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(New Delhi) — India’s explosive AIDS epidemic is being fueled by widespread abuses against children who are affected by HIV/AIDS, Human Rights Watch said in a new report released today. The Indian government’s failure to address these abuses is undermining its anti-AIDS policy and putting millions of lives at risk.

The 209-page report, “Future Forsaken: Abuses Against Children Affected by HIV/AIDS in India,” documents that many doctors refuse to treat or even touch HIV-positive children. Some schools expel or segregate children because they or their parents are HIV-positive. Many orphanages and other residential institutions reject HIV-positive children or deny that they house them. Children from families affected by AIDS may be denied an education, pushed onto the street, forced into the worst forms of child labor, or otherwise exploited, all of which puts them at greater risk of contracting HIV.

“Children are being turned away from schools, clinics and orphanages because they or their family members are HIV-positive,” said Zama Coursen-Neff, senior researcher with Human Rights Watch’s Children’s Rights Division and author of the report. “If the Indian government is serious about fighting the country’s AIDS epidemic, it should stop ignoring children affected by AIDS and start protecting them from abuse.”

In India hundreds of thousands of children are living with HIV/AIDS, according to official statistics. Children of parents with HIV/AIDS suffer in turn: many are forced to withdraw from school to care for sick parents, are forced to work to replace their parents’ income, or are orphaned. Although the government has not conducted studies to assess the number of children affected by AIDS, some experts calculate that more than 1 million children under age 15 have lost one or both parents to HIV/AIDS. The Indian government estimates that 5.1 million people are living with HIV/AIDS in India.

Street children, child sex workers and children of sex workers, children from lower castes and Dalits (or “untouchables”) suffer even more as they also face other forms of discrimination. Sexual abuse and violence against women and girls, coupled with their long-standing subordination in Indian society, make them especially vulnerable to HIV transmission. Girls are also more likely to be pulled out of school to care for a sick family member or to take over domestic work. When living with HIV/AIDS, they may be the last in the family to receive medical care.

Many children—and the professionals who care for them—are not getting the information about HIV they need to protect themselves or to combat discrimination. Fewer than half of all secondary schools offer any AIDS education. Those that do teach about HIV/AIDS do so at an age when most children, especially girls, have already dropped out. And the government is utterly failing to provide information to millions of India’s children who are not in school but on the streets, at work, in institutions, in non-formal schools and at home.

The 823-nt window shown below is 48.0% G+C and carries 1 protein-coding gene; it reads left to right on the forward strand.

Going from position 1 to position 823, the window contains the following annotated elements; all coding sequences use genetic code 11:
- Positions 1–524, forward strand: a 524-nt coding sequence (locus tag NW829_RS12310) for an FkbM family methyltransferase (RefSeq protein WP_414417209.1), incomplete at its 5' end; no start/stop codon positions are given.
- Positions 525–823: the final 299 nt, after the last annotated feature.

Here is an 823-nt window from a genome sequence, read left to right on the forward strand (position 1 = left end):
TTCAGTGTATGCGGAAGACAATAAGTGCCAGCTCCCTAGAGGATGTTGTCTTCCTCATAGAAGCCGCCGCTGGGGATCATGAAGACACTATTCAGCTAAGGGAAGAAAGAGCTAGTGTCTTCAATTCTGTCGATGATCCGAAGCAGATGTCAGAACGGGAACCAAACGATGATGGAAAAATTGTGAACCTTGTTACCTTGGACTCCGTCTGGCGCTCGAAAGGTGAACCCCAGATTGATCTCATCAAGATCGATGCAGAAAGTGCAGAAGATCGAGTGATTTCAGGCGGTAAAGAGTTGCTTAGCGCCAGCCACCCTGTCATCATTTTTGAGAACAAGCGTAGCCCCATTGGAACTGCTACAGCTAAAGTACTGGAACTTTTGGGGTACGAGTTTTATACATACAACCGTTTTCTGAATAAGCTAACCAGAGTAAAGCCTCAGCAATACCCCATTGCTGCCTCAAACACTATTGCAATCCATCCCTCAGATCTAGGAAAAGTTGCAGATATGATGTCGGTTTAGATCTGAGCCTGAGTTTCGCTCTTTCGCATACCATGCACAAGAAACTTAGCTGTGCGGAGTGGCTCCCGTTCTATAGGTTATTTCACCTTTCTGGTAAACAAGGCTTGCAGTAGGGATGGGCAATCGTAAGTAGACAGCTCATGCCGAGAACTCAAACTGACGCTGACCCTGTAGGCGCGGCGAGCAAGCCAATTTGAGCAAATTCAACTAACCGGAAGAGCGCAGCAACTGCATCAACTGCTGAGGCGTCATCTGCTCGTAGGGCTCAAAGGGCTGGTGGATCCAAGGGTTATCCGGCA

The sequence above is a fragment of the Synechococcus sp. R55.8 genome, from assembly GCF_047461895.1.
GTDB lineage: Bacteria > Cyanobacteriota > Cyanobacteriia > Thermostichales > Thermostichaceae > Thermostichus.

“Children need accurate information to protect themselves from HIV/AIDS,” said Coursen-Neff. “But the most vulnerable children are those who’ve dropped out of school, and they’re the ones who are least likely to get lifesaving information about HIV prevention.”

Misinformation and fear also cause some families to reject children who are HIV-positive or who are perceived to be. Although some state governments, like that of Tamil Nadu, have begun programs to educate the public, most have not.

“Many teachers, doctors, government officials and ordinary people in India still don’t know the basic facts about HIV transmission and AIDS care,” Coursen-Neff said.

In addition, many HIV-positive children are denied medical care because government facilities are either unavailable or lack basic medical supplies. Struggling families caring for HIV/AIDS-affected children find it even harder to pay school fees and related costs, further preventing some children from attending school.

Some government officials have started to speak out about the need to reach children who are seen to be “innocent victims.” But children who face high risk of HIV, such as street children or child sex workers, are blamed for their “bad behavior” and their needs ignored.

Human Rights Watch called on the Indian government to take immediate action to:

  • Enact and enforce legislation proscribing discrimination against people living with HIV/AIDS. Among other things, such legislation should specify that children may never be barred from school solely because they are HIV-positive.
  • Ensure that children living with HIV/AIDS receive all available medical care, including antiretroviral treatment.
  • Address school fees and related costs that keep children, especially girls, from going to school. Children in school are generally less vulnerable to HIV/AIDS.
  • Provide care and protection to children whose parents are unable to care for them because of HIV/AIDS.
  • Provide all children, both in and out of school, with comprehensive, accurate and age-appropriate information about HIV/AIDS.

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